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What Is A Deficiency Judgment and Should I be Concerned?

Andrew Hoek, florida foreclosure attorney

Andrew Hoek

As a legal practitioner who handles foreclosures I have heard it all. The most common scenarios go something like this, the borrower is behind on their mortgage payment and staring down a pending foreclosure; or the borrower has lost their job, has no way to continue to pay their mortgage, and is now receiving threatening letters from the bank. Still others are recently divorced and the marital home is underwater and must be sold as part of the marital settlement agreement. While these tend to be the most common scenarios we see, others are simply investors who made a bad investment and now wish to walk away from a second home.

There are a number of different factors for why individuals are facing a foreclosure, but the one variable that remains the same is that all affected persons should seek to avoid a deficiency judgment. Under Florida law, a lender is entitled to pursue a borrower for any amounts due and owing on the note after the sale of the property (‘the deficiency’). More specifically, if the amount of the note is in excess of what the property is sold for, the lender may seek to recover the difference from the borrower. Many victims of foreclosure simply believe that once the home is foreclosed, they have forever parted ways with the home. However, that is not the case and many unknowing victims find themselves the subject of another lawsuit for the deficiency amount. While some banks are more agreeable to waiving deficiencies, small banks and credit unions can be extremely difficult to persuade.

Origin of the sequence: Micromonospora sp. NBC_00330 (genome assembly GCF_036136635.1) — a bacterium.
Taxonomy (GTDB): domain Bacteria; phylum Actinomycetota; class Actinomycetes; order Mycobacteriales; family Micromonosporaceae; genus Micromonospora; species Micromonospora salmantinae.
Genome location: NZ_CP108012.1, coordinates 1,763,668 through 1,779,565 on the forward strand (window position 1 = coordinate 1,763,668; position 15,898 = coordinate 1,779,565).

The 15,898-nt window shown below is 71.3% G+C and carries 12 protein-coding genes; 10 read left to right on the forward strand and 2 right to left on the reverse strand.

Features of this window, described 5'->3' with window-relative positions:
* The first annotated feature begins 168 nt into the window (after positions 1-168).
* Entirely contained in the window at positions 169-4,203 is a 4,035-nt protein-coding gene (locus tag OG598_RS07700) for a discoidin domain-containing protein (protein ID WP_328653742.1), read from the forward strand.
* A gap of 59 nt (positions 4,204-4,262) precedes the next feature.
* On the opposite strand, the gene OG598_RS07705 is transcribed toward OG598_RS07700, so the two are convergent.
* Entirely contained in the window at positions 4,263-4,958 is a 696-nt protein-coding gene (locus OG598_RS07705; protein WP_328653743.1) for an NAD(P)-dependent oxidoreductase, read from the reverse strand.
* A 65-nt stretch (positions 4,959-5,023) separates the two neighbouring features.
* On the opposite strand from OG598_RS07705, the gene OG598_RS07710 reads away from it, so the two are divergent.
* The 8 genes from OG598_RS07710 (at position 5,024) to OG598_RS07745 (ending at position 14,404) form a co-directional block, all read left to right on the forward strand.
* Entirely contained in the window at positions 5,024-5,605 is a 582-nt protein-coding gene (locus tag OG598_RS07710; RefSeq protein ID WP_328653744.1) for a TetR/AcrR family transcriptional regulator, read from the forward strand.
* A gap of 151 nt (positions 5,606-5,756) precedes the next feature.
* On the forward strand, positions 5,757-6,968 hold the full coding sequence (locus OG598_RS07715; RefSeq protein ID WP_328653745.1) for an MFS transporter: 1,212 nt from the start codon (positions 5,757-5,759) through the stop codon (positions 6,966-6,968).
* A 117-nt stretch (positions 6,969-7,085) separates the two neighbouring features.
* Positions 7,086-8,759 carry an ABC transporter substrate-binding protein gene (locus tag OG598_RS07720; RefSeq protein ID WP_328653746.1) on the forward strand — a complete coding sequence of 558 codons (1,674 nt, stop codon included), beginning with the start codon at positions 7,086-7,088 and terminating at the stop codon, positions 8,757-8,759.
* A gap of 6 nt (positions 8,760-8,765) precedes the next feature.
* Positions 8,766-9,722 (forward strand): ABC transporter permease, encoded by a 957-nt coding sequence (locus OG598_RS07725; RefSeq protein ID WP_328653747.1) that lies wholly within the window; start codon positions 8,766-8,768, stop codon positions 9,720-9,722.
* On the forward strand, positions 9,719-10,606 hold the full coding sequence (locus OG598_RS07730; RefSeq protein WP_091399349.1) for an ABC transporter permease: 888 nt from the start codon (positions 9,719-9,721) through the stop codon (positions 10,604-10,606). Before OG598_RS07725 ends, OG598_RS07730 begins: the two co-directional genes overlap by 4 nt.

So what can be done?

First and foremost homeowners should never sit back and do nothing. The worst thing a homeowner can do in a foreclosure action is to throw their hands up and just let their home be foreclosed. Individuals that take such action become ripe for falling victim to a deficiency suit. The best course of action is to seek some form of loss mitigation. The options for loss mitigation come in a variety of forms and include short sales, loan modifications, deeds in lieu, and agreed settlements. In most cases a foreclosure attorney can negotiate a waiver of the deficiency as part of a loss mitigation technique. At the very least, the attorney can attempt to negotiate a consent judgment with waiver of the deficiency from the lender. When the deficiency is waived, the borrower at least knows that they will not have bad debt following them around for years to come.

If you are at any stage in the foreclosure process, call the experienced foreclosure attorneys at DeWitt Law Firm today to discuss your options to avoid a deficiency judgment.